- Good spellers tend to use their knowledge of patterns in spelling; poor spellers produce simple letter-by-letter translations.
- Approximately 95% of the most common phonograms (word families) in English are always pronounced the same way, so vowel patterns and clusters are fairly consistent. Some researchers have found that students learn to spell best with word families because the human brain remembers and makes connections with patterns.
- Unfortunately, most spelling books try to show students all the different words produced by the same sound, rather than teaching one visual cluster at a time, to mastery. This often leads to confusion and poor spelling, the exact opposite of what is intended.
- English text changes about late third grade when a large number of Latin and Greek based words are introduced. Students in grades 4-6 need to be taught morphemic (meaning) and structural (syllables) analysis in the same systematic way as initial phonics and word family instruction are taught in grades K-3.
- Reading Spotlight’s Reading Tutor and Vowel Tutor practice pages reinforce the consistency of English spelling patterns for both reading and spelling. Several levels can be found in the Reading Spotlight Store.
- Our Learn to Read Bingo Games, Reading Tutor Bingo Games, and Word Searches. reinforce the consisetency of English patterns.The sequence of the enjoyable practice pages and games follows fairly closely with the usual progression of spelling books through the grades—consonants, consonant blends, short vowels, consonant digraphs, long vowels, advanced vowels, homonyms, syllables, affixes, morphemes.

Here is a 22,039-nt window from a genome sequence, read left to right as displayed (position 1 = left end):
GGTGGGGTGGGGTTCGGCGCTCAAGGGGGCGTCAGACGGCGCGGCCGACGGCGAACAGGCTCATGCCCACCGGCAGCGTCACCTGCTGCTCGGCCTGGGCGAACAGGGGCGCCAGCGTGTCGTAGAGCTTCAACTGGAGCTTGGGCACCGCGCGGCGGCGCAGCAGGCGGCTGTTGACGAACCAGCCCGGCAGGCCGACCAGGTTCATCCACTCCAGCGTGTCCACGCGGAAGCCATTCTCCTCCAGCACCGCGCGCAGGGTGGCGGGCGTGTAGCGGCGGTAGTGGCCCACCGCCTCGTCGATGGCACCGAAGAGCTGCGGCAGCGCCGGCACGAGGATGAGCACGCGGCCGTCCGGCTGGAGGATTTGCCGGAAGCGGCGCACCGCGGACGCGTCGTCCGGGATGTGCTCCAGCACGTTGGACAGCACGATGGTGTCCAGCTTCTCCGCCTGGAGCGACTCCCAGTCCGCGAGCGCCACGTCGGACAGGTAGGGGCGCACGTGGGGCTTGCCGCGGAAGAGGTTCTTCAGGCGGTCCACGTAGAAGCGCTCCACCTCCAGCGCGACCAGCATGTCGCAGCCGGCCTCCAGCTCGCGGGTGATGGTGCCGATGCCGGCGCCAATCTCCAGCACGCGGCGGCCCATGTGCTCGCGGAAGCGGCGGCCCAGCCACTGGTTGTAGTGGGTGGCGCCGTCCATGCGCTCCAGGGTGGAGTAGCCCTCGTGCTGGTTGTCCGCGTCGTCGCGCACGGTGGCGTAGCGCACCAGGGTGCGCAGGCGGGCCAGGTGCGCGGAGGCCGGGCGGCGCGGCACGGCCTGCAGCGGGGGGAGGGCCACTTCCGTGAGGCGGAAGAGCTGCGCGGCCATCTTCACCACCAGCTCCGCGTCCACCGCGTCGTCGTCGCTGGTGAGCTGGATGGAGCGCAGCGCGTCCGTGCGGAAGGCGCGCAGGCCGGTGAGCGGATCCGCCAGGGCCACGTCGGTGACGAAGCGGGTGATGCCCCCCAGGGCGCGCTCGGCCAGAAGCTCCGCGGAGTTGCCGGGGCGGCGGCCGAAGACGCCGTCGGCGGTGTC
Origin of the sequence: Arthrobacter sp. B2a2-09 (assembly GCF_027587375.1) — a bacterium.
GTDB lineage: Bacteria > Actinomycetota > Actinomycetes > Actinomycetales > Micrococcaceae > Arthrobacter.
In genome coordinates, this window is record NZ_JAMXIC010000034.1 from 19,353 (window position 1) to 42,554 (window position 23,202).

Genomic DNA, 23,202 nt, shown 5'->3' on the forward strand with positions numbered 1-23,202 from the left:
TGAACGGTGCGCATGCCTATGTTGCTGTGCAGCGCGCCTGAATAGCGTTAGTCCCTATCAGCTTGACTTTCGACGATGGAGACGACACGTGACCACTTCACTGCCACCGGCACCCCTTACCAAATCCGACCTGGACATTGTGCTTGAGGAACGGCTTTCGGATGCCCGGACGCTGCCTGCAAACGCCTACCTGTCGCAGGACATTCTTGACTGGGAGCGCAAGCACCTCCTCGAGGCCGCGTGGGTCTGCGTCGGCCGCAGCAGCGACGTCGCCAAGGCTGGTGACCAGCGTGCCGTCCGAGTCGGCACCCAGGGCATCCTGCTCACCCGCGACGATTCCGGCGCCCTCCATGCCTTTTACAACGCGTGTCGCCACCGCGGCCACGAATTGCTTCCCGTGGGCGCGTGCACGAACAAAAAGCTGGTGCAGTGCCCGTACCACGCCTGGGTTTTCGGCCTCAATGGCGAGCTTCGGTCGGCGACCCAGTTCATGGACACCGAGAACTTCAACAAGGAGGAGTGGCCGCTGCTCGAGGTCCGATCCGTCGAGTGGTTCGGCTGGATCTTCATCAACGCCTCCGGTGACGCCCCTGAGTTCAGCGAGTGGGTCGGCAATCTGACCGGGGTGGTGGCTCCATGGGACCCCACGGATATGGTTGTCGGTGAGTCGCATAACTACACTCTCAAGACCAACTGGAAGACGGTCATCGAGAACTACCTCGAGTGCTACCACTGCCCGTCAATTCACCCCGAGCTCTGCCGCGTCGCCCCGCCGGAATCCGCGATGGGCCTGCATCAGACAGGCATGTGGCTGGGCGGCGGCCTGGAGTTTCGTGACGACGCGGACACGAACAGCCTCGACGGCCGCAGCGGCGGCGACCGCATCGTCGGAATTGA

- Many common spelling errors include many of the words in our Sight Word Kit A & Sight Word Kit B.
- Homophones are actually the major source of spelling errors in students and in adults! Our Homophone Crossword Puzzles help to reinforce both English grammar and spelling rules.
These strategies might be useful in helping a poor speller:
- Provide help in how to look for patterns in the words
- Illustrate how to divide the words for easier spelling
- Show how to look for problem parts of words
- Supply memory tricks for difficult words
- Lay out meaning helpers
- Show how to sort, compare, and contrast
- Give special emphasis to difficult and/or frequently misspelled words.
- Teaching this format has been fairly effective for Reading Spotlight for many years:
LOOK – COPY – COVER – WRITE – CHECK – CORRECT
Some interesting research conclusions include these points:
- The learner correcting his or her own (practice) spelling test is the best way for students to improve spelling.
- Vowel errors are, by far, the most common student errors.
- Homonyms are also common spelling errors in students and adults.
- Difficult words are better learned when they are given special emphasis several different times.
- Several short sessions are more effective than one long session for studying.
See our free tip: High Frequency Sight Words for a more complete explanation of this method.
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